“It’s an ambitious bill that is full of incentives and has more ‘carrot than stick,’ so to speak,” said Ritter. 

The bill calls not only for a reduction of fossil fuel use, but mitigation through “carbon sequestration” – or the practice of using soils, forests and wetlands to capture and store carbon dioxide. It asks Dykes to propose a plan for how the state can mitigate climate change through things like reforestation, protecting forests and wetlands, controlling invasive species and restoring habitats along the coastline. 

Palm said that people across the legislature understood the urgency of the bill, although she wasn’t sure how many people would vote in favor or against. She said they hoped to receive more Republican support.

Contacted by CT Examiner, House Republicans declined to comment. Senate Republicans did not respond to a request for comment. 

In support

About 300 people submitted testimony in favor of the bill, including students, members of the business community, farmers, environmental groups and physicians. 

Allison Sloane, who owns the Pandemonium Rainforest Project in Deep River — a cafe and thrift store where she rescues exotic animals — and Ashleigh’s Garden Flower Shop, said during the press conference that having support from the state would make it easier for her to run her business in an environmentally conscious way. 

“It’s very hard to be a sustainable and environmentally conscientious flower shop. We’ve done this. And through incentives from the state, it would make being a business owner and being an environmentalist a lot easier for us,” said Sloane. 

The bill begins with a declaration of a “climate crisis” that threatens all residents of the state regardless of zip code. Several people underscored how they were already seeing the results of changes in climate in their daily lives and in their work. 

Howard Yoder, the co-chair of the Health and Public Policy Committee for the CT Chapter of the American College of Physicians, and Kirsten Ek, a member of the committee, said in testimony that lowering air pollution was critical for the protection of public health.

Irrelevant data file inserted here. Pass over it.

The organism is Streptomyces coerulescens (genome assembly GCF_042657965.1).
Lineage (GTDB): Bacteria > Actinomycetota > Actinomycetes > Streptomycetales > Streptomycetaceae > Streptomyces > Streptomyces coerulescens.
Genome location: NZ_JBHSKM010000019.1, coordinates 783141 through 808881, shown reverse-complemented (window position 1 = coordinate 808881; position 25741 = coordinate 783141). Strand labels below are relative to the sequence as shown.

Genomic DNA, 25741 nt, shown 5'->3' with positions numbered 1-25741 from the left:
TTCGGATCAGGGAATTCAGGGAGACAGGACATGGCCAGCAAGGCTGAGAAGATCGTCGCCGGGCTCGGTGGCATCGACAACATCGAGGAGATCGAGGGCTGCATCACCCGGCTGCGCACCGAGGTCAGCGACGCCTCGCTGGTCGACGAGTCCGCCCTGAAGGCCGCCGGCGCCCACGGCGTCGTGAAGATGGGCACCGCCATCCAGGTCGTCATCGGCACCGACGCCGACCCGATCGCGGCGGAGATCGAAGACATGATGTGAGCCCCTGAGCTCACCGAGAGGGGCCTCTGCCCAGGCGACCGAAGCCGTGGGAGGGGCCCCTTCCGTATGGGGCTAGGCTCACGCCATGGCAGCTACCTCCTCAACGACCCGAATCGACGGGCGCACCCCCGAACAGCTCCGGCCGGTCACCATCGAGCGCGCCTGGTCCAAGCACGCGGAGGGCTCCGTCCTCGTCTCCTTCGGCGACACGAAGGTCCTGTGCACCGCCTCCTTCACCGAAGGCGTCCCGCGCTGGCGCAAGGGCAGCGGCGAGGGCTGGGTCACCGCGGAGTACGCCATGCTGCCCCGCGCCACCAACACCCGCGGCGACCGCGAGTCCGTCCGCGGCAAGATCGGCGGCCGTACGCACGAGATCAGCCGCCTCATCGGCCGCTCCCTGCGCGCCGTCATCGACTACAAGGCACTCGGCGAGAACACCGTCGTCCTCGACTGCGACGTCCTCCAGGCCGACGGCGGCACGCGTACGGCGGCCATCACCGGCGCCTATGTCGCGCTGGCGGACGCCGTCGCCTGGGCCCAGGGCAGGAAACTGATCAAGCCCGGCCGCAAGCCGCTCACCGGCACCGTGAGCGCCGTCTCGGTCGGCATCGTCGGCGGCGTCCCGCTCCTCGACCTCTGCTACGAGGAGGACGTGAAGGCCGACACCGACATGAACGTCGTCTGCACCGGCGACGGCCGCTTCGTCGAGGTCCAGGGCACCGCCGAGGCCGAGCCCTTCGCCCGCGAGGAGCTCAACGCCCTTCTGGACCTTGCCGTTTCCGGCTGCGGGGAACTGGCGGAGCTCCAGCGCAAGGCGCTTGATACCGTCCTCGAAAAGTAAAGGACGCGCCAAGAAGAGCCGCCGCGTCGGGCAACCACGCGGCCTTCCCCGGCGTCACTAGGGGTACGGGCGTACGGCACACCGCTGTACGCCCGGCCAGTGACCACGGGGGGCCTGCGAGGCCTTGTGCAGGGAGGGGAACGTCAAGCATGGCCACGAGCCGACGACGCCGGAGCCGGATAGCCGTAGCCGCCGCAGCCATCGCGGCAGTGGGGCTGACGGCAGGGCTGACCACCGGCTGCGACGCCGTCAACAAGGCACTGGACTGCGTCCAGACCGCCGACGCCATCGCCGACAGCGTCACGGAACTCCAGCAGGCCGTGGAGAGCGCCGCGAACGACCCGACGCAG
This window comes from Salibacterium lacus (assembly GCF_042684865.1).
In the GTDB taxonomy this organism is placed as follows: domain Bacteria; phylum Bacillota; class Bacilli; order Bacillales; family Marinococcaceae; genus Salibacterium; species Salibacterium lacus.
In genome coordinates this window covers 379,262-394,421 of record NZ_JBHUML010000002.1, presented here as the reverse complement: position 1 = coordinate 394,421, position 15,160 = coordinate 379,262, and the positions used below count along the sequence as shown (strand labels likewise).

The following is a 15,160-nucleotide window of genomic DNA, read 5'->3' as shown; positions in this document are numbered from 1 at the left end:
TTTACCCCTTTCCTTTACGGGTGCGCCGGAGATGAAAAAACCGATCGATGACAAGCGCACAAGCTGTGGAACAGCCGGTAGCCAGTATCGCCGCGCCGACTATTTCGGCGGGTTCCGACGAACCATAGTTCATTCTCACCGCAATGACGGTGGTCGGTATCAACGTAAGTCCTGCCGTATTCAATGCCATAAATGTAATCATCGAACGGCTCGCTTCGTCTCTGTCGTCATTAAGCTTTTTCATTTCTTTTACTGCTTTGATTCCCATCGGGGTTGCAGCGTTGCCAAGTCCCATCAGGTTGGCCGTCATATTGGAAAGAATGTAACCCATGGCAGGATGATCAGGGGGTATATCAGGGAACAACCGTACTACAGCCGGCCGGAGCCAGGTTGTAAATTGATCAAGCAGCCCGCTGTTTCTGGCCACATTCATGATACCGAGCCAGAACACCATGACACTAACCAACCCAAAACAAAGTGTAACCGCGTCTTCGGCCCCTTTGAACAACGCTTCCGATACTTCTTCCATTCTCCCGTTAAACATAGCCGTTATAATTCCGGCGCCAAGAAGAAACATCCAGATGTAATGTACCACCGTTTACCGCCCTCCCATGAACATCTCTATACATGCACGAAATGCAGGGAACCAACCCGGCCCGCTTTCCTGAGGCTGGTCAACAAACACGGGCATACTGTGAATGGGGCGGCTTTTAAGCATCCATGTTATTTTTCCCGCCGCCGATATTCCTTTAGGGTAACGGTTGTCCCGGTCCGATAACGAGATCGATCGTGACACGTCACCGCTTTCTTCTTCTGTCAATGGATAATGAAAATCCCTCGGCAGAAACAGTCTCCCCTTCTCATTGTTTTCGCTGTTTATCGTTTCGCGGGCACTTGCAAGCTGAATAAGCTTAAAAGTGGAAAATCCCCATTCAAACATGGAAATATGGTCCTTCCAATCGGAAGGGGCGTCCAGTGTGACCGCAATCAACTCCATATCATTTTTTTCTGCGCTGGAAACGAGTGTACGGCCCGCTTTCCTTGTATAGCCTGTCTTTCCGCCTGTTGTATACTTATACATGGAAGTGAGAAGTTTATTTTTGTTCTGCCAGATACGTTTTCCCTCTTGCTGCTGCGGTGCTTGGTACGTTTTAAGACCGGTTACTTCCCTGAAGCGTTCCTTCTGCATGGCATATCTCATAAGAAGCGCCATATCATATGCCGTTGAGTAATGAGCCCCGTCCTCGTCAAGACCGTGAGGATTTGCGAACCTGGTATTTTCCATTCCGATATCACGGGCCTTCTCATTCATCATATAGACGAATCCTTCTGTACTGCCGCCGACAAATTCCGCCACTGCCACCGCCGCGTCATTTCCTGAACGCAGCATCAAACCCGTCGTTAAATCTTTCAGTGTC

“Every day we treat patients with asthma and serious respiratory diseases that are exacerbated by the effects of climate change. Exposure to infectious disease from vectors such as ticks and mosquitoes has and will continue to escalate and is impacted by climate. Increasing ozone levels and higher concentrations of particulate matter have a challenging effect on patients of all ages with lung disease,” they said. 

And Maggie Favretti, the founding director of the Alliance for the Mystic River Watershed, which represents Stonington, Groton, Ledyard, North Stonington and the Eastern and Mashantucket Pequot Nations, recounted the changes the communities were seeing in their local ecosystems. 

“Because of our stormwater pollution, commercial oyster beds have to close for a week or until the oysters are safe to eat any time there is a rain event over an inch and a half. Last year, they lost nearly half of their sales,” Favretti wrote in testimony. “New invasive species coming north with warmer winters like hydrilla threaten to collapse our ecosystems. Life-threatening mosquito and tick-borne diseases once only seen down south, as well as southern forest pests and diseases killing ash, beech, and maple trees remind us to save all the trees we can. Repeated cyanobacteria blooms and fecal coliform bacteria after increasingly heavy rainstorms make the lakes at the headwaters unswimmable and water in the nearby dug wells unpotable.”